These two critical issues are addressed with our novel representation of views in a computational design workflow. The as-designed, as-manufactured and as-analyzed views capture the information essential for a stakeholder operating in that view (e.g. a designer may care about representing the shape and material complexity while balancing performance requirements, but a manufacturer may think about how best to represent the shape in terms of their machine and tooling capabilities).

The view centric approach allows us to re-cast the interoperability problem from one of data transfer (which requires converting representations leading to numerical inaccuracies) to that of information transfer and exchange. We’ve had some very interesting results using this approach.

ME: Can this type of technology also be used in traditional manufacturing processes, such as subtractive machining?

Uzun: Yes. Indeed we started with automating the process planning of subtractive machining in our uFab technology. However, we moved later to representations and algorithms that can support new complex materials, designing and simulations at multiple size scales and both additive and subtractive processes.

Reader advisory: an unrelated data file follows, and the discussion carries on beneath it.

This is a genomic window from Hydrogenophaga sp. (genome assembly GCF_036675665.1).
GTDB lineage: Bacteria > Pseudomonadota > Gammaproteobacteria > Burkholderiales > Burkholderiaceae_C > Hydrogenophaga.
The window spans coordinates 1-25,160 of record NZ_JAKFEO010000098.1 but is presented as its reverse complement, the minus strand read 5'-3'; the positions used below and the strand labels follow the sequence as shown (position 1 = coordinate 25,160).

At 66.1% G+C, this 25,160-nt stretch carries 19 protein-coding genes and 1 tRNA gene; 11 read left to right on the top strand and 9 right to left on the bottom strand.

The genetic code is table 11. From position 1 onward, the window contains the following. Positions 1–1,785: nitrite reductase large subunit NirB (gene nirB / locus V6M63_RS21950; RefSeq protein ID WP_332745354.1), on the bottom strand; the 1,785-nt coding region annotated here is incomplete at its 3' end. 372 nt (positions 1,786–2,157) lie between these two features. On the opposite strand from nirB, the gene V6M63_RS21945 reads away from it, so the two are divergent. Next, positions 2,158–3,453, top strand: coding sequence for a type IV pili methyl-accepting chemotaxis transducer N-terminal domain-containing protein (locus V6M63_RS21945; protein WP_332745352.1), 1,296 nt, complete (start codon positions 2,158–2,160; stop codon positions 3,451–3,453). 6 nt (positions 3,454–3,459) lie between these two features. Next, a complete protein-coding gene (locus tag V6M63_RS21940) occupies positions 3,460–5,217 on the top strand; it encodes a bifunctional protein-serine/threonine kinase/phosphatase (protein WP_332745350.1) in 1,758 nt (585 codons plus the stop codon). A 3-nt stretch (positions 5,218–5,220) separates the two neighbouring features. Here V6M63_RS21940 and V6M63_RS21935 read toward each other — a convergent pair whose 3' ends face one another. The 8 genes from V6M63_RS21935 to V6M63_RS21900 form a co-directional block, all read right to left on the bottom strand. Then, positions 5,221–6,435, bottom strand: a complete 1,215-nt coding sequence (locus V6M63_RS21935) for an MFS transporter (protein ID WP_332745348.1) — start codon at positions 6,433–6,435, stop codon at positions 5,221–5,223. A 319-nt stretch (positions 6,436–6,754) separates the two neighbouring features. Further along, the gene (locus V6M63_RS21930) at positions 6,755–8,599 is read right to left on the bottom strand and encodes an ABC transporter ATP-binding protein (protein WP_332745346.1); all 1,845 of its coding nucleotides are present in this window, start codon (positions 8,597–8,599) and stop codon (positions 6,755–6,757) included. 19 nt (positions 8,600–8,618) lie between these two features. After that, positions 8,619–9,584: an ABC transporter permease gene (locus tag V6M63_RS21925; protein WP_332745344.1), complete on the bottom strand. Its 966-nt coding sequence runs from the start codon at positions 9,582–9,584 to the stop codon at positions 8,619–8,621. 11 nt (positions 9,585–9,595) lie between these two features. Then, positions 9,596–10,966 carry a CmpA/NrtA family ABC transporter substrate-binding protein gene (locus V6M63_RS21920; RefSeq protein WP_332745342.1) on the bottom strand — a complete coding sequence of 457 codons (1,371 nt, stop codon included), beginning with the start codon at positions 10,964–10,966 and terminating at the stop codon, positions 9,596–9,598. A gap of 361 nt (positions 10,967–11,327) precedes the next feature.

We believe the future of manufacturing is neither just subtractive or additive, but a seamless hybrid of the two.

ME: The Cyber-Physical Systems group is focused on helping manufacturing clients develop complex new products that incorporate both digital and physical components. What is an example of this type of “hybrid” component and how does PARC assist in the manufacturing process?

Uzun: The term ‘hybrid’ may be overloaded, and can refer to heterogeneity in the manufacturing process or in the manufactured artifact. We are interested in both interpretations. Hybrid machines (additive and subtractive manufacturing in the same machine) such as the Mazak Integrex i-400 AM allow the freedom to 3D print metal on top of curved surfaces and then machine these printed features to impart CNC-like surface finish. One can then imagine the next generation of functional mechanical parts enabled by this process.